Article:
One of the major features of literary journalism is storytelling. You are thrust right into the clash of cultures in the first chapter. Negotiating the Chinese culture is like a minefield. Something as simple as eating your lunch can cause an explosion. According to Tracey, Bob Weiss’ wife, “Bob should not leave his chopsticks planted like fence posts in a bowl of rice because this symbolized death.” (16) Bob was not versed in American manners let alone Chinese. This anecdote about eating lunch demonstrates the importance of storytelling, as this same information communicated in nonfiction would lack the sense of immediacy.
Another major feature of literary journalism is the use of voice. In Brave Dragons Yardley uses first person perspective to tell the story of Chinese culture. Jim Yardley was invited to spend the Chinese New Year with the Brave Dragons’ DJ, Ren Hongbing. The first day of the Chinese New Year is a highly celebrated occasion and is described by Yardley as, “The Chinese equivalent of Christmas and Thanksgiving blended together.” (225) On the first day of the Chinese New Year celebration there was a fire in the building where Ren lives. Jim Yardley wants to help the family put out the fire. “‘Eat,’ Ren said. ‘This is not a problem.’ I’ll go take a look.’ He closed the door. I found myself wishing that Ren’s parents had also given birth to Ren Firefighter. I ate a few dumplings and contemplated my predicament. I was Ren’s guest, and I did not want to embarrass him or for him to lose face.” (228) Yardley’s use of literary journalism puts you into his shoes as a character and puts you into his “predicament.” In China it would be “embarrassing” for a guest to help. The use of first person perspective was far more compelling to read than a factual story about how the Chinese honor their guests.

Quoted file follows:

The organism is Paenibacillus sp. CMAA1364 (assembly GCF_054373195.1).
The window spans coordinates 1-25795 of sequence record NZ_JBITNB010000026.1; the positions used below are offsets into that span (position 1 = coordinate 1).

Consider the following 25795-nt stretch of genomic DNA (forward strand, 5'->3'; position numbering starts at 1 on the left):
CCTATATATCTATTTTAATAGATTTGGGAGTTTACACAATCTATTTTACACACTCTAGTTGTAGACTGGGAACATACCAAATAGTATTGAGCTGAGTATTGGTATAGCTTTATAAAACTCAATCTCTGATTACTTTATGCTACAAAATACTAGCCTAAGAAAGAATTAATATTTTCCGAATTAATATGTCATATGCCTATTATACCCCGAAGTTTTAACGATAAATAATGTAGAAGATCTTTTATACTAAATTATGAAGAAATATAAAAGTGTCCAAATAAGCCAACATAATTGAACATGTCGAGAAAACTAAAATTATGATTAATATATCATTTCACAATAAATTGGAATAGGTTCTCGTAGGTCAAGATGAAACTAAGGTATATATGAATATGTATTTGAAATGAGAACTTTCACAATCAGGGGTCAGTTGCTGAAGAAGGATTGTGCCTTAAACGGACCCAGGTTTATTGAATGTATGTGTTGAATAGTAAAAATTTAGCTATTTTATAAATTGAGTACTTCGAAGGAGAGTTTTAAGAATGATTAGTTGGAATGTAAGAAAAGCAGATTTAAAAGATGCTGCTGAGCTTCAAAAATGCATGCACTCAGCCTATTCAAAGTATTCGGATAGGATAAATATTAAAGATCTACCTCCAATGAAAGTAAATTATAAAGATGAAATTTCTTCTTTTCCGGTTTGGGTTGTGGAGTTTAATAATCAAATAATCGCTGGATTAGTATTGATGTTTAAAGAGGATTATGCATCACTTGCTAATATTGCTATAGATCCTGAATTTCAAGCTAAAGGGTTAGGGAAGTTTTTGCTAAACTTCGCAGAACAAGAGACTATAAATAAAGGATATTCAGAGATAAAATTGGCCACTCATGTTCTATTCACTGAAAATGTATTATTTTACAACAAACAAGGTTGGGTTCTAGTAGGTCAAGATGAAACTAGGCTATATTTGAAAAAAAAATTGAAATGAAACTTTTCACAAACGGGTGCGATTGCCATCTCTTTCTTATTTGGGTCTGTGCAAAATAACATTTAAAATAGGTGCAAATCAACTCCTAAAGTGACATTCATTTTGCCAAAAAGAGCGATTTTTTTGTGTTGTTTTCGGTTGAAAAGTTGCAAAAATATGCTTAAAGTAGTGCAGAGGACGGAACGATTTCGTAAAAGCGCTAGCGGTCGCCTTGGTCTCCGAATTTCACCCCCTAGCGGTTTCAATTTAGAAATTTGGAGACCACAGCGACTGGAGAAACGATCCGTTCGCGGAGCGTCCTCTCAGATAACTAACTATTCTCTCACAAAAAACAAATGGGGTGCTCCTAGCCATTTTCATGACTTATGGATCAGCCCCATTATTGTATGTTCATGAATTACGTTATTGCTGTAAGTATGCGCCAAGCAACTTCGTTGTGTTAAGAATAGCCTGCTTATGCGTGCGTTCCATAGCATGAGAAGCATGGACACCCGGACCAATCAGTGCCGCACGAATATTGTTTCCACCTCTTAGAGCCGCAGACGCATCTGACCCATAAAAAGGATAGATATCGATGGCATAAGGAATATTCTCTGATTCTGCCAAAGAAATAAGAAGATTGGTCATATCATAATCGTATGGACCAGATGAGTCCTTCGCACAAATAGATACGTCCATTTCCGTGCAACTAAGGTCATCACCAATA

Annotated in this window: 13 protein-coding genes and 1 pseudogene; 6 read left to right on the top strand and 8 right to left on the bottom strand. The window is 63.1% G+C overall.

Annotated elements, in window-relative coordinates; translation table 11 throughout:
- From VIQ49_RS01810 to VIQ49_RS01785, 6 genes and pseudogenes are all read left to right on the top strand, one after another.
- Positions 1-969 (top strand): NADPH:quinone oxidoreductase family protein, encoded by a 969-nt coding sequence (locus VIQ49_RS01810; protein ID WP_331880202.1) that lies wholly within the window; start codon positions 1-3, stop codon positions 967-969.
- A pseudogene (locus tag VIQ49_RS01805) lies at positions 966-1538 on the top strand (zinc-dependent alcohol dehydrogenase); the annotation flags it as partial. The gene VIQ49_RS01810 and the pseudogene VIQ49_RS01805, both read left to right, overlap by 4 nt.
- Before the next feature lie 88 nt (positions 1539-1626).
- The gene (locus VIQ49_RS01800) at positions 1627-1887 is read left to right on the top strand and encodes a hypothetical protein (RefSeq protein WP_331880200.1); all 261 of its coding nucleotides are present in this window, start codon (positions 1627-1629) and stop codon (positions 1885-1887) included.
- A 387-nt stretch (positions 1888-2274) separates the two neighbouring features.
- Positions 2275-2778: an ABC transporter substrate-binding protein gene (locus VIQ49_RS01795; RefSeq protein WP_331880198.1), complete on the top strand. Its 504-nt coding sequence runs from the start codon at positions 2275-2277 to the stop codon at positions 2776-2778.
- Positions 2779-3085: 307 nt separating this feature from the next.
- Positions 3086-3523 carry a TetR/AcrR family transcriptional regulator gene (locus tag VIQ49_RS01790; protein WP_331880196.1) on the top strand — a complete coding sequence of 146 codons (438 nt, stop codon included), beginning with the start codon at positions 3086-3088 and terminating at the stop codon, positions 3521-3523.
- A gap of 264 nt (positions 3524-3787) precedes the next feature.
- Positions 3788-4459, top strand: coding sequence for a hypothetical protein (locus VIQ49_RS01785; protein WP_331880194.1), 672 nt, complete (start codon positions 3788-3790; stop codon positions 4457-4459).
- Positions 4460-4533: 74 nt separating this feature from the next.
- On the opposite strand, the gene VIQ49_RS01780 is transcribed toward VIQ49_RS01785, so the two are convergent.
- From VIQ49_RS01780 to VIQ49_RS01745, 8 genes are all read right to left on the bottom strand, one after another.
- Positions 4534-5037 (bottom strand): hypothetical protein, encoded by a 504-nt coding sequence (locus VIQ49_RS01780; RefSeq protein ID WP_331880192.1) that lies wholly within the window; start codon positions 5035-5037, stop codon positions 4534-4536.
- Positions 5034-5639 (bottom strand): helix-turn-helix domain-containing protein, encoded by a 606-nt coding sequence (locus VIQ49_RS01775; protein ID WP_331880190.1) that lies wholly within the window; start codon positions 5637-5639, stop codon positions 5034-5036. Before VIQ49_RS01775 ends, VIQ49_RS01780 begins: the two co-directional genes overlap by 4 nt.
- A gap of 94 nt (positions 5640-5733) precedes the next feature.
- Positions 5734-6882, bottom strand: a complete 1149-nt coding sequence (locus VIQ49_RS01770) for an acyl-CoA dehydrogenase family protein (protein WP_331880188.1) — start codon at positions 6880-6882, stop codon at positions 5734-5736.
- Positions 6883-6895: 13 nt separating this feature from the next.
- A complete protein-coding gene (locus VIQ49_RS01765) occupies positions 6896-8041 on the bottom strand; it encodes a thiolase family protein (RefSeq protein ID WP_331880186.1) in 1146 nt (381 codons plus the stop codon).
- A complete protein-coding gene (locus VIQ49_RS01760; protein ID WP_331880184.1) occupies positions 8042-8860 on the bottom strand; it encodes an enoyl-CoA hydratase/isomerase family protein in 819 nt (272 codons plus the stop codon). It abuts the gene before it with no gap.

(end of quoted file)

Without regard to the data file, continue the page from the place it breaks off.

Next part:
Literary journalism allows the writer to describe scenes and characters in minute detail. Yardley, when describing the utterances of the team’s African center, uses extreme description. For instance, the author states, “It was as if they arrived a long moment after they left his mouth, as if the sound were lingering in the air, vibrating, deliberating whether it would coalesce itself into something recognizable.” (90) Literary journalism is the only medium in which this kind of detail could be applied in a factual story. The use of description enhances the character Olumide. After Yardley portrays Olumide’s voice this way, it changes your perspective on him for the remainder of the story. It gives you the back story for why Olumide’s quotes later in the story are a confusing jumble. Also, one can now understand that the author at times had to interpret Olumide’s words when it put into the story.
One of the hallmarks of journalism is the attempt to be objective. Figurative language classically does not fit into journalism. However, Yardley is freed from those handcuffs by using the conventions of literary journalism. For example Yardley writes, “The Liaoning Pan Pan Dinosaurs’ basketball arena is shaped like a whiskey tumbler, squat with rounded glass walls, glowing on this night with intoxicating promise.” (64) Yardley does more than describe the shape of the arena. He is able to paint a picture of the Chinese obsession for basketball and its promise. Literary journalism allows Yardley to describe the arena with a metaphor instead of blandly stating it.